August 24, 2011
Finished Product Pathogen Testing Is Unnecessary, Impractical
In comments filed Monday, IDFA responded to the Food and Drug Administration's request for information on current industry practices to help the agency develop guidance on preventive controls for food facilities, which are required by the Food Safety Modernization Act. IDFA outlined the industry's current preventive controls and urged FDA not to mandate finished product pathogen testing, saying it would impose considerable costs for companies without adding any public health benefit.
"It is the dairy product manufacturer's responsibility to determine and implement the appropriate verification activities for its preventive controls, which are in turn specific to its facility, products and processes," the comments said. "A one-size-fits-all requirement for finished product testing for pathogens is not appropriate for the dairy industry and should not be required."
Echoing earlier comments submitted jointly with the National Milk Producers Federation, IDFA said pasteurization is the key to assuring the safety of milk and other dairy products. Alkaline phosphatase testing and time and temperature checks are the best methods for verifying that dairy products have been properly pasteurized, IDFA said, not testing finished products for pathogens.
Alkaline phosphatase, an enzyme that is naturally found in milk, is denatured by pasteurization temperatures. If the enzyme is discovered in milk during testing, it can indicate that the milk wasn't properly pasteurized.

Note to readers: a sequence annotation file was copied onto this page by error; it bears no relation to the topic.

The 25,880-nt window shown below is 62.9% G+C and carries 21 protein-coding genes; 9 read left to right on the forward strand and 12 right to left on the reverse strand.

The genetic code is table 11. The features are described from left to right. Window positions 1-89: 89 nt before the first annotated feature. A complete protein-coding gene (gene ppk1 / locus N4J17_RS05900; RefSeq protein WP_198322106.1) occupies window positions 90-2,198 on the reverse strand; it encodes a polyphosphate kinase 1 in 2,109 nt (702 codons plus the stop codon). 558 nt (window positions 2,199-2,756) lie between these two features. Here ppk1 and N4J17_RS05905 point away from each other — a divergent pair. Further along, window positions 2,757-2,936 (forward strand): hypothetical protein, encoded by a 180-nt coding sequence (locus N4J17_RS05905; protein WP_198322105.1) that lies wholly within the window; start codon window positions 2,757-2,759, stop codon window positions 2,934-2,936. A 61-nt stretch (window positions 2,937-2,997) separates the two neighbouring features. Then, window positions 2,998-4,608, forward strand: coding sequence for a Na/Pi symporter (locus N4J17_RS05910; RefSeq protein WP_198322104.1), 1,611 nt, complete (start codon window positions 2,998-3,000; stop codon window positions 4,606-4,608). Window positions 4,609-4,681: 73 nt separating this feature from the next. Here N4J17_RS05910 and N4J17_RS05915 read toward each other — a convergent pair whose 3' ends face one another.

The industry also uses temperature recording devices on pasteurization equipment, storage tanks and cleaning systems as verification tools. IDFA noted that the Pasteurized Milk Ordinance (PMO) lists 15 different equipment tests that must be performed on pasteurization equipment to ensure that it's operating properly.
In addition to being unnecessary, finished product pathogen testing would be impractical for the dairy industry, IDFA said. Most fluid milk is packaged and shipped to retail within 24 hours, but product testing would require processors to hold the product for days pending the results of the tests.
"Holding milk for three or four days would require the expansion of storage capabilities by a factor of three or four. Cost aside, which would be enormous, most plants simply do not have the space to add that kind of storage capacity on site," the comments said.
This is the fifth set of comments that IDFA has submitted to FDA regarding the Food Safety Modernization Act. FDA is accepting comments on different sections of the act to gather input and encourage industry participation prior to its rulemaking process.
For more information, contact Clay Detlefsen, IDFA vice president of regulatory affairs, at firstname.lastname@example.org.BACK